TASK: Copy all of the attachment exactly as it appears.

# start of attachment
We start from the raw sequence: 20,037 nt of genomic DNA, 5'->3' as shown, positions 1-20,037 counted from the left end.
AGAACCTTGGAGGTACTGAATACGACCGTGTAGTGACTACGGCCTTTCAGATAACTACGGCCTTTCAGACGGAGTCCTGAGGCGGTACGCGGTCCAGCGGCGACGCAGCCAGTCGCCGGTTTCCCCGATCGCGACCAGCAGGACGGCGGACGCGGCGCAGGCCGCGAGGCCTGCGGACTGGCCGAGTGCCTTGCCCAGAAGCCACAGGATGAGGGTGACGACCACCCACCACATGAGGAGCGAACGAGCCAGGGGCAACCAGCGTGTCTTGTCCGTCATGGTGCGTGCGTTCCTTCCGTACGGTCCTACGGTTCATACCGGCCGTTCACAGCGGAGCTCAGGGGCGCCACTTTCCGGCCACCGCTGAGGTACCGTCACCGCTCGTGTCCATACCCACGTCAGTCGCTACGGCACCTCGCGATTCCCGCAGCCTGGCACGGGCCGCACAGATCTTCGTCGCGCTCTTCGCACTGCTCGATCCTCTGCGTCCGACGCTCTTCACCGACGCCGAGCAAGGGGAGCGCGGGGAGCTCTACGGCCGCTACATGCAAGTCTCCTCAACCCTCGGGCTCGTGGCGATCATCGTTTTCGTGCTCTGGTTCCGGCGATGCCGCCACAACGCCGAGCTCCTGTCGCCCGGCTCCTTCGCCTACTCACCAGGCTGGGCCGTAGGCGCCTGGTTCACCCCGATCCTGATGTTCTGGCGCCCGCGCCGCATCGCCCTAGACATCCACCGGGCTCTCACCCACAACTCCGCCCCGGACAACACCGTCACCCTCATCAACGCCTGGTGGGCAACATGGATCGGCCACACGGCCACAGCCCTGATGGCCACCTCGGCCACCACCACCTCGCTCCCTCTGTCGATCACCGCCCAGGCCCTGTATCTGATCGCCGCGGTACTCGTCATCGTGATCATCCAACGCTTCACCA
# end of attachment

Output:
We start from the raw sequence: 20,037 nt of genomic DNA, 5'->3' as shown, positions 1-20,037 counted from the left end.
AGAACCTTGGAGGTACTGAATACGACCGTGTAGTGACTACGGCCTTTCAGATAACTACGGCCTTTCAGACGGAGTCCTGAGGCGGTACGCGGTCCAGCGGCGACGCAGCCAGTCGCCGGTTTCCCCGATCGCGACCAGCAGGACGGCGGACGCGGCGCAGGCCGCGAGGCCTGCGGACTGGCCGAGTGCCTTGCCCAGAAGCCACAGGATGAGGGTGACGACCACCCACCACATGAGGAGCGAACGAGCCAGGGGCAACCAGCGTGTCTTGTCCGTCATGGTGCGTGCGTTCCTTCCGTACGGTCCTACGGTTCATACCGGCCGTTCACAGCGGAGCTCAGGGGCGCCACTTTCCGGCCACCGCTGAGGTACCGTCACCGCTCGTGTCCATACCCACGTCAGTCGCTACGGCACCTCGCGATTCCCGCAGCCTGGCACGGGCCGCACAGATCTTCGTCGCGCTCTTCGCACTGCTCGATCCTCTGCGTCCGACGCTCTTCACCGACGCCGAGCAAGGGGAGCGCGGGGAGCTCTACGGCCGCTACATGCAAGTCTCCTCAACCCTCGGGCTCGTGGCGATCATCGTTTTCGTGCTCTGGTTCCGGCGATGCCGCCACAACGCCGAGCTCCTGTCGCCCGGCTCCTTCGCCTACTCACCAGGCTGGGCCGTAGGCGCCTGGTTCACCCCGATCCTGATGTTCTGGCGCCCGCGCCGCATCGCCCTAGACATCCACCGGGCTCTCACCCACAACTCCGCCCCGGACAACACCGTCACCCTCATCAACGCCTGGTGGGCAACATGGATCGGCCACACGGCCACAGCCCTGATGGCCACCTCGGCCACCACCACCTCGCTCCCTCTGTCGATCACCGCCCAGGCCCTGTATCTGATCGCCGCGGTACTCGTCATCGTGATCATCCAACGCTTCACCA